The Christmas spirit—starting in November for most—has brought on favorable family traditions of decorating Christmas trees, making holiday sweets, building snowmen, and bundling up with hot cocoa to watch classic holiday films (or the preferred Hallmark holiday dramas). However, the film “Rudolph the Red-Nosed Reindeer” (1964) has been under fire for being politically incorrect by portraying a problematic plot line with “Yearly reminder that #Rudolph the Red-Nosed Reindeer is a parable on racism and homophobia w/ Santa as a bigoted exploitative prick,” tweeted by actor Garytt Proirier and highlighted in a HuffPost video.
The so-called “problematic” plot line contains protagonist Rudolph who indeed has a glowing red nose which is a unique feature compared to his peers. To recall, his peers judge him for his glowing red nose which then leaves Rudolph to fend for his own. He ends up saving the day when he uses his nose to guide Santa Clause through the harsh weather.
In 1917, the term “political correctness” first appeared in Marxist-Leninist Vocabulary following the Russian Revolution. Originally, the term had the intent to substitute vulgar language with the least offensive substitute. Through time, it has been commonly used to ridicule alternating language that can change public perceptions and influence multiple outcomes regarding race, gender, culture, or sexual orientation.
Today, political correctness is viewed as a form of self- censorship that places limits on speech with the intent to lessen offensive group stereotypes and common prejudices. This commonality is said to be on the rise from the activism of “Generation Snowflake.” The snowflake generation earned it’s ranking on the Collins English Dictionary words of the year (2016) defining Millennials (23-38 years old) as “the generation of people who became adults in the 2010s, viewed as being less resilient and more prone to taking offence than previous generations.” In January of 2018, it was added to the Oxford English Dictionary due to its significant rise in popularity. Meanwhile, opposing parties refer to the term as a direct description of “younger people” that often includes Millennials and Generation Z (7-22 years old).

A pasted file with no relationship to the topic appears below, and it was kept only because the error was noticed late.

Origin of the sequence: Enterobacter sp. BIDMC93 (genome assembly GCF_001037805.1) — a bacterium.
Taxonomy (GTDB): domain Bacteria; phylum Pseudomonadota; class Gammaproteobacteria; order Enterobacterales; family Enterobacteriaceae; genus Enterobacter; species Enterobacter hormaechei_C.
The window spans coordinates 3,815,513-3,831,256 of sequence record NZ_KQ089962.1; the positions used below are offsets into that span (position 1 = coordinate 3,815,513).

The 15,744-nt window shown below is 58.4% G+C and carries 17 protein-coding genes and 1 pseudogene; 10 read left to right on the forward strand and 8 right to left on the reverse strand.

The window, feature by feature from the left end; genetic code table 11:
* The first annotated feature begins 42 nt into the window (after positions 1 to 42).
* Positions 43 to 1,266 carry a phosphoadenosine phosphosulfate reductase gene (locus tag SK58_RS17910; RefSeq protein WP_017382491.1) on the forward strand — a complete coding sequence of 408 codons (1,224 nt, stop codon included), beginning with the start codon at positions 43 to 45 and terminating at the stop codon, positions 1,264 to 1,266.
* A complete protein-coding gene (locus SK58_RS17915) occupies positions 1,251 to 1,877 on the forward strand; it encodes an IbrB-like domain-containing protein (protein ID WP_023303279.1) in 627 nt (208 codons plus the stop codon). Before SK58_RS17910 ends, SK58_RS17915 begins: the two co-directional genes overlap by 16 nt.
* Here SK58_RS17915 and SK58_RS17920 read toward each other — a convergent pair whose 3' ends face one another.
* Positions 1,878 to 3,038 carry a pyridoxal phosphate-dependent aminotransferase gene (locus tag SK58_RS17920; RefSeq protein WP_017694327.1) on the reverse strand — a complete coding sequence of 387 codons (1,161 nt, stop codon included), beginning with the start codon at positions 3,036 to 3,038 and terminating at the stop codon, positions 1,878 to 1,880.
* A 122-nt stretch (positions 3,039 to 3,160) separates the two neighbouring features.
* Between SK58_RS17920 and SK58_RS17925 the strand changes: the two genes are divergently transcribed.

Politically, Emeritus Professor Norman Fairclough of Linguistics at the Department of Linguistics and English Language at Lancaster University, approaches the controversy in Political Correctness: The Politics of Culture and Language. He references the term as “cultural” politics directed at the changing values, identities, and representations with the intent of changing culture and discourse. Criticism of political controversy have been attempted by majority feminists and anti-racists to “persuade organizations such as workplaces or universities to adopt guidelines which asks people to think about how they act and speak, to avoid certain behavior and language (e.g. sexist language), and to adopt alternatives” (Fairclough, 20-21).
In the works of comedy, the frequently asked question, “Is political correctness killing comedy?” American comedian, Jerry Seinfeld thinks so. In a recent episode of “Late Night with Seth Meyers,” comedian and television host Seth Meyers speaks out about political correctness in comedy by saying, “comedy, I do think, is supposed to push towards the lines of the medium. There are more people now who will let you know if they think you went over the line than ever before.” Seinfeld in response said, “Yeah, but they keep moving the lines in for no reason. There is a creepy PC [political controversy] thing out there that really bothers me.” Since an individual can interpret a situation in infinite directions, it’s hard to decipher what’s crossing the line and if there even is a definitive line to begin with.
Moving forward, it’s hard to say whether Generation Snowflake will melt or remain in crystallization regarding political correctness. Say what you will, however, have the facts to back it up.